Can we handle it?

This past hour spent online was one of my more productive uses of the Internet and my time. I used some of it to participate in a discussion board activity for my psychology class, scroll through my Instagram, watch Snapchat’s and read Facebook posts. I found myself unable to concentrate on my homework at to counteract my boredom I took to social media. I never post much instead spending most of my time watching everyone else’s posts. I liked a couple pictures on Instagram, looked through the popular page, grew tiresome, closed the tab and opened Snapchat. I watched the few recent posts on Snapchat and moved on to Facebook. After watching a few Insider food videos and reading one of their travel articles, I had gotten my social media fix and went back to my psychology homework.

In a pre-digital era, the activities I did in the past hour would definitely not happen in the same context. The discussion board posts I worked on were a way of engaging in with my classmates and discussing material for an online class. In a pre-digital era, there would be no online classes and instead I would be having these conversations face-to-face, in a traditional classroom. As far as turning to social media as a way to salvage my boredom, I probably would have been reading a book or talking to a friend. The things that I managed to do in one hour via the Internet would have taken much more time and energy from me had a computer and Wi-Fi not be at my disposal.

Both Couldry and Athique say that computerization and digitization improve our lives by making them more convenient. Couldry states, more people are now multi-tasking between multiple media; … the ability to communicate socially and with loved ones across multiple platforms is becoming basic for many, rich and poor (p. 19).” He also goes on to talk about the iPhone and how we have the ability to switch through apps and the Internet making us more connected to everything within one device. People are communicating differently and with a wider range of people that they were unable to do before. Similarly, Athique says, “digitization has already done much to ensure that the ways in which we study and play, in which we work (or avoid work) are markedly different different from the experiences of the generations that preceded us (p. 18).” Athique’s statement directly applies to how I spent my one hour online. I relied on the internet to study/do my work, but at the same time and on the same device, used it to not do my work.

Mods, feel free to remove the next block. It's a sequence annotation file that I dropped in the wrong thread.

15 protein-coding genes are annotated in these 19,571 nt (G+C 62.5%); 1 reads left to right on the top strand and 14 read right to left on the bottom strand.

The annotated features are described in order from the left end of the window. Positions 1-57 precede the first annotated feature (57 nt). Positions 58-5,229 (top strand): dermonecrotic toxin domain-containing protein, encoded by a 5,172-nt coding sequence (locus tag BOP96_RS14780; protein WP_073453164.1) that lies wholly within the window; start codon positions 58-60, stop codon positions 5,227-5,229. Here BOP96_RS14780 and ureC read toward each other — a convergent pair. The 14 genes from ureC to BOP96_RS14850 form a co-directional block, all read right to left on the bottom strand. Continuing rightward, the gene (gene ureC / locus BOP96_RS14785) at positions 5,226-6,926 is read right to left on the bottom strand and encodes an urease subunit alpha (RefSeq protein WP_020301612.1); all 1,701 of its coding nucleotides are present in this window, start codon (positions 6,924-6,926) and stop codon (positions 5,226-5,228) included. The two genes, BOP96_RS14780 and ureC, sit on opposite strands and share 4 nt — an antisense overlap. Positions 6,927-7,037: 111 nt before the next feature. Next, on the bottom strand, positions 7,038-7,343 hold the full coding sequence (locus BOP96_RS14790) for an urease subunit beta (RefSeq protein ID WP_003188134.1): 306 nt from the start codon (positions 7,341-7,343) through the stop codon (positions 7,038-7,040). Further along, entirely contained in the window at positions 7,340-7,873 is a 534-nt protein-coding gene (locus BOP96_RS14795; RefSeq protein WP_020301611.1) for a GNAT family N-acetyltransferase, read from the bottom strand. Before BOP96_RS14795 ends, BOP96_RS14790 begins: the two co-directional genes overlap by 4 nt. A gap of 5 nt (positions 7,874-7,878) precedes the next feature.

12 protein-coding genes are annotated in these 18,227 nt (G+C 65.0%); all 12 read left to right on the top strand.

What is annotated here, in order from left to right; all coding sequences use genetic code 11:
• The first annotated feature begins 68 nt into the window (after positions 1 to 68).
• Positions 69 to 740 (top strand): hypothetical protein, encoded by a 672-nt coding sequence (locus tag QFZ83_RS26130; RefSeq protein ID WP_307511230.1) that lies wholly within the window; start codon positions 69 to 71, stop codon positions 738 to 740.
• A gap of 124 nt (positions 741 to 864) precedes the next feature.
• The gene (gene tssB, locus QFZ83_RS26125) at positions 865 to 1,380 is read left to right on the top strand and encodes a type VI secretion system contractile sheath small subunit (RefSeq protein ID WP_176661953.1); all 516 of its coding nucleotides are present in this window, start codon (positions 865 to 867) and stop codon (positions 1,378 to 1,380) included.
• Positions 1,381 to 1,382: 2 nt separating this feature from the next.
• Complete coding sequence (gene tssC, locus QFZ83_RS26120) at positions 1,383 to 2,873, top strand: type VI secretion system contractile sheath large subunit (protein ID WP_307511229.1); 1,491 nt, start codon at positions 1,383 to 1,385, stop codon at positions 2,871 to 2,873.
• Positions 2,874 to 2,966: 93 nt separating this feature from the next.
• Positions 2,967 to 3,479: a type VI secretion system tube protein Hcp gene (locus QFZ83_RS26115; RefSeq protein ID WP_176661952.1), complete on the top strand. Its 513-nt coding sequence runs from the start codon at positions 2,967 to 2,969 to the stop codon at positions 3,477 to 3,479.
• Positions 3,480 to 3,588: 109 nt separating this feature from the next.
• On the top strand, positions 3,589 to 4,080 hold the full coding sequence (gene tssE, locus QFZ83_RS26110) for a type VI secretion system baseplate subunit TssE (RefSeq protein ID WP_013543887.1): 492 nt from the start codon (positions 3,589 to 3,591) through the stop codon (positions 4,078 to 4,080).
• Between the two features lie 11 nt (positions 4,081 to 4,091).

Digitization and computerization have created new social practices for people to indulge in through the many digital devices available. The quality of relationships has changed as we spend more time having conversations over the Internet than we do face-to-face. Athique comments that even though computerization is a symbol of ultra-modernity, it is also a symbol of anxiety, dependence and obsolescence (p. 18). Athique’s critique of computerization stands depending on the circumstance. Like anything in life the Internet is best used in moderation. Balance is key. Over indulging in social media by using it as an escape for your real life does not have positive effects. But if social media is used to network, create new relationships and stay in contact with loved ones far away, then it will improve our human activity in a good way. The Internet has a way of making or breaking us, but the plus side it we have control over which one it does.

An article titled, “Technology in Moderation,” ties back to the idea that though the Internet improves our lives by make it easier for us to do things, it is important for us as consumers to really ask ourselves if it is beneficial in the long run. The article goes on to discuss how technology is moving at rapid speeds and humans are not able to adapt as quickly as new things are being created. This probes the questions:

  • Is saturating ourselves in the ever-growing technology industry making us lose the very things that make us human? Is technology going to take over our lives in ways we have yet to comprehend?
  • If technology is supposed to improve our world connectivity, is it really doing this through our screen? Are we missing out on the better things of life?

One thought on “Can we handle it?

  1. As I was reading your first paragraph, I couldn’t help but grin because it sounds exactly like something I would be doing. I feel like I need my “social media fix” in the same way you do too! Usually before or halfway into my homework, I would procrastinate by checking my social media for a few minutes, and maybe that would lead to an hour, haha! I feel like technology itself does not cause us to miss out on the better things of life, instead, it supplements it. For example, we have the world at our fingertips, figuratively. Anything we would like to know, or see, etc., is all online and for the most part, we have access to it. However, I will say it is important to limit ourselves to our exposure of technology because perhaps enjoying a beautiful day outdoors does sound more pleasurable than staying indoors playing computer games.

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